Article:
Sunderland and Teesside are co-hosting the event, which is open to everyone.

Sunderland and Teesside’s university snowsports clubs are set to host a 24-hour ski and snowboard event in the name of charity.

The event will be hosted at Silksworth Ski Slope on February 24, with both Universities coming together to raise money for Disability Snowsports UK (DSUK) and The North East Air Ambulance service.

Two of the chief organisers, Sunderland president Andy Grange and his Teesside counterpart Matt Blesovsky, drew up the idea following success with similar events in the past.

“Personally I did a 24 hour charity event back in Switzerland while I was living there for DSUK, and that’s how it branched out,” said Blesovsky.

“Each team of four members had to raise 1000 francs, or £800, and that was entry fee. In total they raised a good £30,000 just for DSUK. There was a music festival; they brought artists over for the event. It was amazing!”

“I think another reason we chose 24 hours is that personally, I see a lot of events where people just go to get drunk, sit there and talk. We want to feel like we’ve earned it, putting our body through 24 hours gruelling dry-slope snowboarding and skiing will be worth it.”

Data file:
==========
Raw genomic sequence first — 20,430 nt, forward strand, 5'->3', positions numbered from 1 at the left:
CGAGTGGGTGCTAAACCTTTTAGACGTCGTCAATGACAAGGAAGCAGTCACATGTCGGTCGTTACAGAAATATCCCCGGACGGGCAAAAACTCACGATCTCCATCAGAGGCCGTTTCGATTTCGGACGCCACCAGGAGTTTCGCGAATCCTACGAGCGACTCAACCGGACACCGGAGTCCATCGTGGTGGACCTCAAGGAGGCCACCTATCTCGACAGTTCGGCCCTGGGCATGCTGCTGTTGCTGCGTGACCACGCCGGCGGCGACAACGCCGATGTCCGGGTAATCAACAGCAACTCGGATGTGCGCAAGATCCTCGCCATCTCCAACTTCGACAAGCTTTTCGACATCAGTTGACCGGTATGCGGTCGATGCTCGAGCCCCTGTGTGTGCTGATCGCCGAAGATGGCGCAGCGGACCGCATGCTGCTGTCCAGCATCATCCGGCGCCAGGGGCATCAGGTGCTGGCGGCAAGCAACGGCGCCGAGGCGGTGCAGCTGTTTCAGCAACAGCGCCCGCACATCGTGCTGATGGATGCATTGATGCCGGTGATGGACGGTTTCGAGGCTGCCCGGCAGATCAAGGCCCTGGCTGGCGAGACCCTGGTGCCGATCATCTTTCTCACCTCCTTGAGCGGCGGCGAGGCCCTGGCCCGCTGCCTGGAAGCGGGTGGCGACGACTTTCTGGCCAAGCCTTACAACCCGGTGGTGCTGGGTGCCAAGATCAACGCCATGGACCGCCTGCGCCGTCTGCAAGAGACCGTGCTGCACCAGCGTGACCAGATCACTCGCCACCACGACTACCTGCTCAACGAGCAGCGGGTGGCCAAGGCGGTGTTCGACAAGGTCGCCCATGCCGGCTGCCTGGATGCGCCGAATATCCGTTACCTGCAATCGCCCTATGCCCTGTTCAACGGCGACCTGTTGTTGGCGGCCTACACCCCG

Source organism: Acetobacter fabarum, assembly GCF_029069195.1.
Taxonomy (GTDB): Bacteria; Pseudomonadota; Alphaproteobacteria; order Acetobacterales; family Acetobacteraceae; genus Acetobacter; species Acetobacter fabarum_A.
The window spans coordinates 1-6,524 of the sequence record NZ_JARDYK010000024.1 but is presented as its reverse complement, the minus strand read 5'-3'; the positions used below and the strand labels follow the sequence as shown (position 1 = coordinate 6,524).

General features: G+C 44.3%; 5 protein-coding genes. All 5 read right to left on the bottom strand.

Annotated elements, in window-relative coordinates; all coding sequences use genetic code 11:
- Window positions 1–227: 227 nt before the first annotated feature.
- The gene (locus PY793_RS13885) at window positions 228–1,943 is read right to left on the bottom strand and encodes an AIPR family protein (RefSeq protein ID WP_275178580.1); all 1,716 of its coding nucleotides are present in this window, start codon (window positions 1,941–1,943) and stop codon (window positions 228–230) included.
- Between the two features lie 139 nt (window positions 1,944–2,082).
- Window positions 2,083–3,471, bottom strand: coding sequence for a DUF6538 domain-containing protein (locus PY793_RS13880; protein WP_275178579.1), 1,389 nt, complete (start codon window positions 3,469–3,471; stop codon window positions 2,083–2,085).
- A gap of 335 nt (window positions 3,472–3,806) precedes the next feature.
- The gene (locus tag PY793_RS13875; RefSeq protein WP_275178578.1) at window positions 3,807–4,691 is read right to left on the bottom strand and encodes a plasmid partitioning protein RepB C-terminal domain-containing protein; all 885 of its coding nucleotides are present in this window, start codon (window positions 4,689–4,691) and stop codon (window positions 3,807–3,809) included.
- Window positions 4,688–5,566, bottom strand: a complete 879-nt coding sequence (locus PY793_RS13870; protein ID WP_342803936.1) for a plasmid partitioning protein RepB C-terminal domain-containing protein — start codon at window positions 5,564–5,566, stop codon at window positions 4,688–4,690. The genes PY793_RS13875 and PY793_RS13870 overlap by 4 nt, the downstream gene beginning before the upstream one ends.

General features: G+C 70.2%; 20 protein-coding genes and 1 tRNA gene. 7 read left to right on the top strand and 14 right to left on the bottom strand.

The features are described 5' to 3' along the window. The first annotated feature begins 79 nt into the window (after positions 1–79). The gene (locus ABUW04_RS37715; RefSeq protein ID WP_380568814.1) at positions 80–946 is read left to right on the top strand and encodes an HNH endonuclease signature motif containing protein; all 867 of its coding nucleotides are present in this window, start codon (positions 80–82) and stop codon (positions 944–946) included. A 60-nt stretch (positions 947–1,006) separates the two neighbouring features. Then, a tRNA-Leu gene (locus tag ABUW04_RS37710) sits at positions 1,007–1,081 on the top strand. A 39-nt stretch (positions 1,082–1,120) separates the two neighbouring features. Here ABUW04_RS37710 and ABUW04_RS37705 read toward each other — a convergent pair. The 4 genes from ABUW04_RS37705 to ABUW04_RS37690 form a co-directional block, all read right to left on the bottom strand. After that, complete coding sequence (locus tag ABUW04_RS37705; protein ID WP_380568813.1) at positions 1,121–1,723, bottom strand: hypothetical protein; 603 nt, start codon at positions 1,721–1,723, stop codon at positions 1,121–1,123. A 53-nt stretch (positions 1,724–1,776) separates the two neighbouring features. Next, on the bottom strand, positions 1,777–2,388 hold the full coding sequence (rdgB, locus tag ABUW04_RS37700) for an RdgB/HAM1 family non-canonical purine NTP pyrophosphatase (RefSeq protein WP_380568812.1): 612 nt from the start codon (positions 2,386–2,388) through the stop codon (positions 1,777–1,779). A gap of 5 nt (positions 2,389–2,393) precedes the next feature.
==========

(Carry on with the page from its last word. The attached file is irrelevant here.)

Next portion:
Grange added: “Instead of it being a rivalry between two universities, we thought it would be a great thing to try and do something together. That’s where the basis of trying to get something similar to what Matt did in Switzerland.”

Beginning at midday, members of both snowsports clubs will start the gruelling task of taking on the dry slope continuously until the following day. Shifts will be rotated, with each member likely to complete an hour each shift.

And while the skiing and snowboarding can only be left to those with training or experience due to the demanding nature of the event, both presidents are keen to encourage people from all walks of life to come along and see what snowsports has to offer.

“One of the things we really want to strive for is that snowsports isn’t just for the niche,” stressed Grange. “Anyone can get involved, and there is support out there if you’re less able. The support is there to make the sport accessible.

“Snowsports is a passion of both of ours, and having it be an inclusive sport for anybody is ultimately something we’ve been hoping for. That’s something DSUK strives for.”

As well as DSUK, the event will also be raising money and awareness for The North East Air Ambulance service.

“That is a close one to me. I work in the health sector already, and it’s always been a vital service to the North East, so any support that we can give to them is going to be ideal. To raise a lot for them would be absolutely fantastic,” said Grange.

Anyone wanting to donate to the cause can do so by visiting the club’s Just Giving page.